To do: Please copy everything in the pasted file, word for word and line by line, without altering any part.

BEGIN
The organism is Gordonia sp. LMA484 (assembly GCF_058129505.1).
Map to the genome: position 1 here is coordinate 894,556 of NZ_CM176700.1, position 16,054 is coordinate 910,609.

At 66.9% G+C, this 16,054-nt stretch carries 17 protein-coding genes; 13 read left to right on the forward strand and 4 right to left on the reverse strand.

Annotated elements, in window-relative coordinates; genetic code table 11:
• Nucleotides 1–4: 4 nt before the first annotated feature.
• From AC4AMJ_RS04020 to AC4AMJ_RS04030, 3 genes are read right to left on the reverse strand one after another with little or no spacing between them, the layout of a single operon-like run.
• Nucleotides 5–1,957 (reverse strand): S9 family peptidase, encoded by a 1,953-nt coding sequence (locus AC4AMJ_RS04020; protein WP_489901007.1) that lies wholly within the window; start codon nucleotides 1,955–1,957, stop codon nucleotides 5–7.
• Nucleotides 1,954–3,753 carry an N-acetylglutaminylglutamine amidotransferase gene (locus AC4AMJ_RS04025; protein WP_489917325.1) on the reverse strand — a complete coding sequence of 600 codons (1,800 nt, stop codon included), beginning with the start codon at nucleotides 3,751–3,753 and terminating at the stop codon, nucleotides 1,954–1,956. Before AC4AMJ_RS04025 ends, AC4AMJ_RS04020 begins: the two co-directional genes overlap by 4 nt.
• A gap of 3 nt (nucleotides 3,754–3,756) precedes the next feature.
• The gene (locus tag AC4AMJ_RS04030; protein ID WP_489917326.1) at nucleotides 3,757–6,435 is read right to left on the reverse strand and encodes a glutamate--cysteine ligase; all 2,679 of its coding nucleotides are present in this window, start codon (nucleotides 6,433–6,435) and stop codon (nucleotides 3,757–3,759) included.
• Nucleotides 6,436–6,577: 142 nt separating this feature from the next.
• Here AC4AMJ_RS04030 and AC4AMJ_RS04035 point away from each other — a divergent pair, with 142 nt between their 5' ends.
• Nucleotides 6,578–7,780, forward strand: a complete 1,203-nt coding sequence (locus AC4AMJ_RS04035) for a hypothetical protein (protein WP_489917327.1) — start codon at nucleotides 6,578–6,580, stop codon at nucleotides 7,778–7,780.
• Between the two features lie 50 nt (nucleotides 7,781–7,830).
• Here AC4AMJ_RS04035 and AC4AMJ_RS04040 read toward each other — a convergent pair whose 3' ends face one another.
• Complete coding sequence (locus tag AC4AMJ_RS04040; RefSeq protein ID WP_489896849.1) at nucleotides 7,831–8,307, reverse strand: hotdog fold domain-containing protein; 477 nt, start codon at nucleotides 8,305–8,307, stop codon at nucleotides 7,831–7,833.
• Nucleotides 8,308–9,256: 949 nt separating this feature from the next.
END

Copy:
The organism is Gordonia sp. LMA484 (assembly GCF_058129505.1).
Map to the genome: position 1 here is coordinate 894,556 of NZ_CM176700.1, position 16,054 is coordinate 910,609.

At 66.9% G+C, this 16,054-nt stretch carries 17 protein-coding genes; 13 read left to right on the forward strand and 4 right to left on the reverse strand.

Annotated elements, in window-relative coordinates; genetic code table 11:
• Nucleotides 1–4: 4 nt before the first annotated feature.
• From AC4AMJ_RS04020 to AC4AMJ_RS04030, 3 genes are read right to left on the reverse strand one after another with little or no spacing between them, the layout of a single operon-like run.
• Nucleotides 5–1,957 (reverse strand): S9 family peptidase, encoded by a 1,953-nt coding sequence (locus AC4AMJ_RS04020; protein WP_489901007.1) that lies wholly within the window; start codon nucleotides 1,955–1,957, stop codon nucleotides 5–7.
• Nucleotides 1,954–3,753 carry an N-acetylglutaminylglutamine amidotransferase gene (locus AC4AMJ_RS04025; protein WP_489917325.1) on the reverse strand — a complete coding sequence of 600 codons (1,800 nt, stop codon included), beginning with the start codon at nucleotides 3,751–3,753 and terminating at the stop codon, nucleotides 1,954–1,956. Before AC4AMJ_RS04025 ends, AC4AMJ_RS04020 begins: the two co-directional genes overlap by 4 nt.
• A gap of 3 nt (nucleotides 3,754–3,756) precedes the next feature.
• The gene (locus tag AC4AMJ_RS04030; protein ID WP_489917326.1) at nucleotides 3,757–6,435 is read right to left on the reverse strand and encodes a glutamate--cysteine ligase; all 2,679 of its coding nucleotides are present in this window, start codon (nucleotides 6,433–6,435) and stop codon (nucleotides 3,757–3,759) included.
• Nucleotides 6,436–6,577: 142 nt separating this feature from the next.
• Here AC4AMJ_RS04030 and AC4AMJ_RS04035 point away from each other — a divergent pair, with 142 nt between their 5' ends.
• Nucleotides 6,578–7,780, forward strand: a complete 1,203-nt coding sequence (locus AC4AMJ_RS04035) for a hypothetical protein (protein WP_489917327.1) — start codon at nucleotides 6,578–6,580, stop codon at nucleotides 7,778–7,780.
• Between the two features lie 50 nt (nucleotides 7,781–7,830).
• Here AC4AMJ_RS04035 and AC4AMJ_RS04040 read toward each other — a convergent pair whose 3' ends face one another.
• Complete coding sequence (locus tag AC4AMJ_RS04040; RefSeq protein ID WP_489896849.1) at nucleotides 7,831–8,307, reverse strand: hotdog fold domain-containing protein; 477 nt, start codon at nucleotides 8,305–8,307, stop codon at nucleotides 7,831–7,833.
• Nucleotides 8,308–9,256: 949 nt separating this feature from the next.